Service delivery process group means business. Back in the old days, it was half of ITIL V2 Service Management. This is a large and complex process group oriented towards the customer. Service delivery processes create a lot of documents and records. Where will you keep them?
For additional info, please have a look at our previous posts:
For all of these processes and their documents my general remarks are the same as before. Try to have a separate procedure document for each process, even if it is not required. Also, each process should have a policy, at least as a part of the procedure. These should give a quick general knowledge about the process to new employees and provide some structure to the SMS (Service Management System).
6.1 Service level management
SLM is a key process in Service delivery, most of the other processes depend on it. There is a lot of communication with the customer during the process, and records should be retrievable either from the file system, specialized applications or document management system. All the changes on key documents should be done through the Change management process.
6.2 Service reporting
Reports are an important way of communication with the customer. Service provider has to keep records of all agreements about reporting with the customer. Optimal place to put report definitions would be the SLA, or a separate contract. For newly developed reports it would be enough to archive a customer's reply to your mail with the new report proposal.
All the reports have to be defined according to the requirements, so they can be delivered even if the main assignees are unavailable. Thing vacations, flu seasons… Keep the report definitions in a neat report catalog, and insist on standardized reports as much as possible. If the customer requires something specific, evaluate the requirement, and if it is found valuable, include it in your standard report.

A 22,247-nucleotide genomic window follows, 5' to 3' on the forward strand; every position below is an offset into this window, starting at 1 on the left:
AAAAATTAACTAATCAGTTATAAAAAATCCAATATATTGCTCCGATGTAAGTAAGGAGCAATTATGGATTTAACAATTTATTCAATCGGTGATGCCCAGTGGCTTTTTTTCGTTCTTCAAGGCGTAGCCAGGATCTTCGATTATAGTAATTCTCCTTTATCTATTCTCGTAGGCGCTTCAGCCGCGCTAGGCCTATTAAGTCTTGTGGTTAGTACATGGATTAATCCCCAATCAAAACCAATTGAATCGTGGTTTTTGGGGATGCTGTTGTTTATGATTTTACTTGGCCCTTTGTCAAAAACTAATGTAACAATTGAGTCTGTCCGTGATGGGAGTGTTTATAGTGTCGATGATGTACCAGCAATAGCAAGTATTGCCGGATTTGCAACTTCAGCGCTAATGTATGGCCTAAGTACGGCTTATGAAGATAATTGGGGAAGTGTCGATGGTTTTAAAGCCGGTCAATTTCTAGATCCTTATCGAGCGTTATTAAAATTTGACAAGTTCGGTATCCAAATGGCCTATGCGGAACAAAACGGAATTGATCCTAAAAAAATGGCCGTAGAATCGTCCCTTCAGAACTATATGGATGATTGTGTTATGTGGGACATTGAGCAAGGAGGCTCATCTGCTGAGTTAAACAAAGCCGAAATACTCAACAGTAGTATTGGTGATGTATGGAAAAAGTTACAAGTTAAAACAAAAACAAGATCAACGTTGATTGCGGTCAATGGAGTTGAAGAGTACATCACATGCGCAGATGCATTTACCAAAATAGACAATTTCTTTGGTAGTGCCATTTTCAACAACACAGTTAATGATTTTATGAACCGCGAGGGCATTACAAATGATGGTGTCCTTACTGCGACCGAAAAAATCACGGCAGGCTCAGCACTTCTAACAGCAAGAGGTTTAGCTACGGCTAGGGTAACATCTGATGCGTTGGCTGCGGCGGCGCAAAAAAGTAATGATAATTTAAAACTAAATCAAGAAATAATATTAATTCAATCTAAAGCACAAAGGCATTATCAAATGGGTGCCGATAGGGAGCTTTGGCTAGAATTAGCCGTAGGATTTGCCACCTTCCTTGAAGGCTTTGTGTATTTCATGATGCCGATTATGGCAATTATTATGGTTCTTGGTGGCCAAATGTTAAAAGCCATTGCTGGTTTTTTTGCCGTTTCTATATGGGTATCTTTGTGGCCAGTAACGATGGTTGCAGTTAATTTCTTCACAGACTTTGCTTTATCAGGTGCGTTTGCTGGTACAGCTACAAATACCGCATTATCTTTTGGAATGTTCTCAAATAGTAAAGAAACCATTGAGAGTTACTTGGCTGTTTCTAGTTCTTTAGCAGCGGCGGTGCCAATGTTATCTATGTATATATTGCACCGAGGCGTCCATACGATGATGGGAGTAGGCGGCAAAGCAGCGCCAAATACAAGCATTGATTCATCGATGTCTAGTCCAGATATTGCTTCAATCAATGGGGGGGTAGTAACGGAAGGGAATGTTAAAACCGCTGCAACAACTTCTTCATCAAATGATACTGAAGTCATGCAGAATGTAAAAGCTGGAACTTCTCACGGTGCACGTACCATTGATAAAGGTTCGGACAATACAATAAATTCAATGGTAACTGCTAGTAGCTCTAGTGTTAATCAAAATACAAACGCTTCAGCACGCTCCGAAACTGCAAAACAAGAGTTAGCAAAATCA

6.3 Service continuity and availability management
This process requires a lot of activity and resulting records. The auditor will probably like to see most of them. C&A management is a difficult and tedious process since it doesn't provide immediate business results, but it provides proof that you are serious about your business.
6.4 Budgeting and accounting
Here is one process that most of the IT people tend to neglect. If it's true your case too, turn to your finance department and go through the requirements with them. They will most probably be able to help you pull it off.
6.5 Capacity management
Capacity management has some very simple requirements and it is rather straightforward. If you are a managed services provider, or if you provide IT services to external customers, try to document and archive your communication with the customer about the capacity, since you have to take into account their resources too. The auditor might want you to prove that you take care of things over the fence.
6.6 Information security
If you are implementing ISO/IEC 20000, there is a chance you alredy certified for ISO/IEC 27001. Good for you, since you can redirect most or all of this process requirement to your ISMS (Information security management system). If not, follow the requirements and take care of the produced documents and records similar to the other recommendations from this series of posts.
So, a bunch of complex processes. Don't be intimidated by them. Plan your implementation, one process at a time. In the beginning, it looks like a Mission impossible. After some time, you'll get used to it :)